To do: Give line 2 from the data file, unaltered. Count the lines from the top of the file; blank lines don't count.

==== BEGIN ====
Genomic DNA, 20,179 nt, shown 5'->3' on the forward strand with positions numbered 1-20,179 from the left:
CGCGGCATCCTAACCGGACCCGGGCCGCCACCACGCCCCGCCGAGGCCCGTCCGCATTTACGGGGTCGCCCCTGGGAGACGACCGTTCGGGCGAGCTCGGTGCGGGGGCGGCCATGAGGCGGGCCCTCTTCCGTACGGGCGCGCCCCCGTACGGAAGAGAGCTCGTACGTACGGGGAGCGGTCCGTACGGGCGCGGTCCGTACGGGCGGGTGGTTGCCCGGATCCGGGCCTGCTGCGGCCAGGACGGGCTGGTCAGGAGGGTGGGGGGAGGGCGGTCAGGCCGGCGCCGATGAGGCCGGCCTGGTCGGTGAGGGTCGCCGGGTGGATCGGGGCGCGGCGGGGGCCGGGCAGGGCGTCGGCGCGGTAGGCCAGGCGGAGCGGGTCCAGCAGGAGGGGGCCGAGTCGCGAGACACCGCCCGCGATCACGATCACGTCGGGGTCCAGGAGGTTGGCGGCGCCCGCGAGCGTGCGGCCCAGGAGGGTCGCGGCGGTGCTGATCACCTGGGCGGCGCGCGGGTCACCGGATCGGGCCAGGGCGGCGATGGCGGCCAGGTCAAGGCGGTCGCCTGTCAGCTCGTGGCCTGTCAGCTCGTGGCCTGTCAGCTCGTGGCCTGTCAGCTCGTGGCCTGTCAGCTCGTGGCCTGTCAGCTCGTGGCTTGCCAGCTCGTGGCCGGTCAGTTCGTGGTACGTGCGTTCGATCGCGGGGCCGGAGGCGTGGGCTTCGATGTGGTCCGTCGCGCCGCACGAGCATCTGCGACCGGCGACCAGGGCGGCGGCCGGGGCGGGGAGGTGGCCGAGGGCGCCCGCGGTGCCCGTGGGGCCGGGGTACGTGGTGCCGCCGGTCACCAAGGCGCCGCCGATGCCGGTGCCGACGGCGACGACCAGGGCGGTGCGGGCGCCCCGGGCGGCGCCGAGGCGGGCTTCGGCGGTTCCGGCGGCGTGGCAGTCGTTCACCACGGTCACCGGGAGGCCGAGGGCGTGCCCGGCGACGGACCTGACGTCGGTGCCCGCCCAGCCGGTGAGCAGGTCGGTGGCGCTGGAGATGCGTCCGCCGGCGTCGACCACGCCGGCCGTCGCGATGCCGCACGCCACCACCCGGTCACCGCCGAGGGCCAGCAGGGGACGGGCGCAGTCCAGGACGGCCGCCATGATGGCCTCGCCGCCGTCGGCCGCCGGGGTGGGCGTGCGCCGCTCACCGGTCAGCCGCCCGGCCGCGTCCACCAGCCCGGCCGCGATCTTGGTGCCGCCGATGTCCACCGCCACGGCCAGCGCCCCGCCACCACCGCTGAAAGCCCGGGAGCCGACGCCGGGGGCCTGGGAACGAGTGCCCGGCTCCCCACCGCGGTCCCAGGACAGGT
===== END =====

CGCGGCATCCTAACCGGACCCGGGCCGCCACCACGCCCCGCCGAGGCCCGTCCGCATTTACGGGGTCGCCCCTGGGAGACGACCGTTCGGGCGAGCTCGGTGCGGGGGCGGCCATGAGGCGGGCCCTCTTCCGTACGGGCGCGCCCCCGTACGGAAGAGAGCTCGTACGTACGGGGAGCGGTCCGTACGGGCGCGGTCCGTACGGGCGGGTGGTTGCCCGGATCCGGGCCTGCTGCGGCCAGGACGGGCTGGTCAGGAGGGTGGGGGGAGGGCGGTCAGGCCGGCGCCGATGAGGCCGGCCTGGTCGGTGAGGGTCGCCGGGTGGATCGGGGCGCGGCGGGGGCCGGGCAGGGCGTCGGCGCGGTAGGCCAGGCGGAGCGGGTCCAGCAGGAGGGGGCCGAGTCGCGAGACACCGCCCGCGATCACGATCACGTCGGGGTCCAGGAGGTTGGCGGCGCCCGCGAGCGTGCGGCCCAGGAGGGTCGCGGCGGTGCTGATCACCTGGGCGGCGCGCGGGTCACCGGATCGGGCCAGGGCGGCGATGGCGGCCAGGTCAAGGCGGTCGCCTGTCAGCTCGTGGCCTGTCAGCTCGTGGCCTGTCAGCTCGTGGCCTGTCAGCTCGTGGCCTGTCAGCTCGTGGCCTGTCAGCTCGTGGCTTGCCAGCTCGTGGCCGGTCAGTTCGTGGTACGTGCGTTCGATCGCGGGGCCGGAGGCGTGGGCTTCGATGTGGTCCGTCGCGCCGCACGAGCATCTGCGACCGGCGACCAGGGCGGCGGCCGGGGCGGGGAGGTGGCCGAGGGCGCCCGCGGTGCCCGTGGGGCCGGGGTACGTGGTGCCGCCGGTCACCAAGGCGCCGCCGATGCCGGTGCCGACGGCGACGACCAGGGCGGTGCGGGCGCCCCGGGCGGCGCCGAGGCGGGCTTCGGCGGTTCCGGCGGCGTGGCAGTCGTTCACCACGGTCACCGGGAGGCCGAGGGCGTGCCCGGCGACGGACCTGACGTCGGTGCCCGCCCAGCCGGTGAGCAGGTCGGTGGCGCTGGAGATGCGTCCGCCGGCGTCGACCACGCCGGCCGTCGCGATGCCGCACGCCACCACCCGGTCACCGCCGAGGGCCAGCAGGGGACGGGCGCAGTCCAGGACGGCCGCCATGATGGCCTCGCCGCCGTCGGCCGCCGGGGTGGGCGTGCGCCGCTCACCGGTCAGCCGCCCGGCCGCGTCCACCAGCCCGGCCGCGATCTTGGTGCCGCCGATGTCCACCGCCACGGCCAGCGCCCCGCCACCACCGCTGAAAGCCCGGGAGCCGACGCCGGGGGCCTGGGAACGAGTGCCCGGCTCCCCACCGCGGTCCCAGGACAGGT